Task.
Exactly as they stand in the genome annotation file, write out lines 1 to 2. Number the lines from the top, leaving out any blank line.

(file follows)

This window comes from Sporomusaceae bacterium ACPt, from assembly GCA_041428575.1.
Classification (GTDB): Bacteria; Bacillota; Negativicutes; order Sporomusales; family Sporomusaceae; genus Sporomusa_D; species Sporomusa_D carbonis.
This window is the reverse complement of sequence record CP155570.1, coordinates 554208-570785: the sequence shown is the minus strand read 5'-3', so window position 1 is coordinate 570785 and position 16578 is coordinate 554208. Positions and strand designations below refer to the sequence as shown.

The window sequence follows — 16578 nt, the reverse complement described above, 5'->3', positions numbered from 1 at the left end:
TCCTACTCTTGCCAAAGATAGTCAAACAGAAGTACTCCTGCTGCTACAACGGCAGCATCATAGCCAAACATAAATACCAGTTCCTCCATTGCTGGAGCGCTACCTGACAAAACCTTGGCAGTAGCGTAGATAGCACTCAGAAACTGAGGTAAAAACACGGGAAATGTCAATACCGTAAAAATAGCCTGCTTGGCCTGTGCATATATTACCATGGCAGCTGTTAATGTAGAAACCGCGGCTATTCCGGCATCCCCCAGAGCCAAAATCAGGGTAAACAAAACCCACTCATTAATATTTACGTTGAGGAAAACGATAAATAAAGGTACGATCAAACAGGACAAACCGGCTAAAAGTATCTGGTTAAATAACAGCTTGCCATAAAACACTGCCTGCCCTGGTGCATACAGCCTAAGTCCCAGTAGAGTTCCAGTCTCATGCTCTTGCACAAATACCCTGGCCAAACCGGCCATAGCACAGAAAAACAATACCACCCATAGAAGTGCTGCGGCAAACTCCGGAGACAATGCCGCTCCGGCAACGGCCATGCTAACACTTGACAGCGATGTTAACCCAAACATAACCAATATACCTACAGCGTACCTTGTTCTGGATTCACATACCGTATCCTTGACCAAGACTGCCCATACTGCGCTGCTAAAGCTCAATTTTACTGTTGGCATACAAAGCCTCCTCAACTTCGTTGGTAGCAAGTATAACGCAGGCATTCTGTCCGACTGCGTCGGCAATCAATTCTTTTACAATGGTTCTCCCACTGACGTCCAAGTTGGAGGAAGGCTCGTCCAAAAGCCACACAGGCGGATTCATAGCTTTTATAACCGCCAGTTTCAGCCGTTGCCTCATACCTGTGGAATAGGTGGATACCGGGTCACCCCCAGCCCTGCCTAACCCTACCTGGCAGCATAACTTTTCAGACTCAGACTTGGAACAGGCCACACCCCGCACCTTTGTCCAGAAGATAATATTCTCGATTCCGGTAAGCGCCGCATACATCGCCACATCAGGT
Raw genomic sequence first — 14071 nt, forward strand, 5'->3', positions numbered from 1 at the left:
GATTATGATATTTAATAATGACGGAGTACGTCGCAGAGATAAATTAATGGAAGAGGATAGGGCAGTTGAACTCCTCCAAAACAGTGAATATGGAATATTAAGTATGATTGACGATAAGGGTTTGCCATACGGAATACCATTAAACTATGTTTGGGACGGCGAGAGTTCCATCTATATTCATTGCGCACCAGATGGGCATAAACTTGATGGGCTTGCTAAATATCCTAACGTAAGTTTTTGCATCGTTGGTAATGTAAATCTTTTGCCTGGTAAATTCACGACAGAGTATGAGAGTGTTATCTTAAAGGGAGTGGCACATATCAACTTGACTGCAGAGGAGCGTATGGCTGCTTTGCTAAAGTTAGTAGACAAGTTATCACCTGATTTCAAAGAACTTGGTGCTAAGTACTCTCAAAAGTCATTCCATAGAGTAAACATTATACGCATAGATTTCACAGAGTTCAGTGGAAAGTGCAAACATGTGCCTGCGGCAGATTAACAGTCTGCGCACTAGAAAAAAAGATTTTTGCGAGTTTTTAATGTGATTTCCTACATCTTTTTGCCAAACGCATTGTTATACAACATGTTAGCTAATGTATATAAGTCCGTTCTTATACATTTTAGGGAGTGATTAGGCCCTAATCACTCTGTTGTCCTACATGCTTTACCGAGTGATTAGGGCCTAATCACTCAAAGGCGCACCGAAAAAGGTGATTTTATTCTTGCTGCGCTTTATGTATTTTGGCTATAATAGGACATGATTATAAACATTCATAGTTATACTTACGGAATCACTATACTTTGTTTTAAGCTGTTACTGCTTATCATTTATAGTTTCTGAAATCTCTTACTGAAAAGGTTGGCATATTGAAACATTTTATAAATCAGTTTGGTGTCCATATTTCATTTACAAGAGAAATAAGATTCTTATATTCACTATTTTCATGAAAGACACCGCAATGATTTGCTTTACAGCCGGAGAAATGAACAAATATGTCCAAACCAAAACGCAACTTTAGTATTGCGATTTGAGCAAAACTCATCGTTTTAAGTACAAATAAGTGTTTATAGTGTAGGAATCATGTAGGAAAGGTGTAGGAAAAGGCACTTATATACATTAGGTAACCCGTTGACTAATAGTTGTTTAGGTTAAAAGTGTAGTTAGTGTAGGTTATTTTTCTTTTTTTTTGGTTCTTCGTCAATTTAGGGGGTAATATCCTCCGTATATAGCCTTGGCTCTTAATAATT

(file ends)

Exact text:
This window comes from Sporomusaceae bacterium ACPt, from assembly GCA_041428575.1.
Classification (GTDB): Bacteria; Bacillota; Negativicutes; order Sporomusales; family Sporomusaceae; genus Sporomusa_D; species Sporomusa_D carbonis.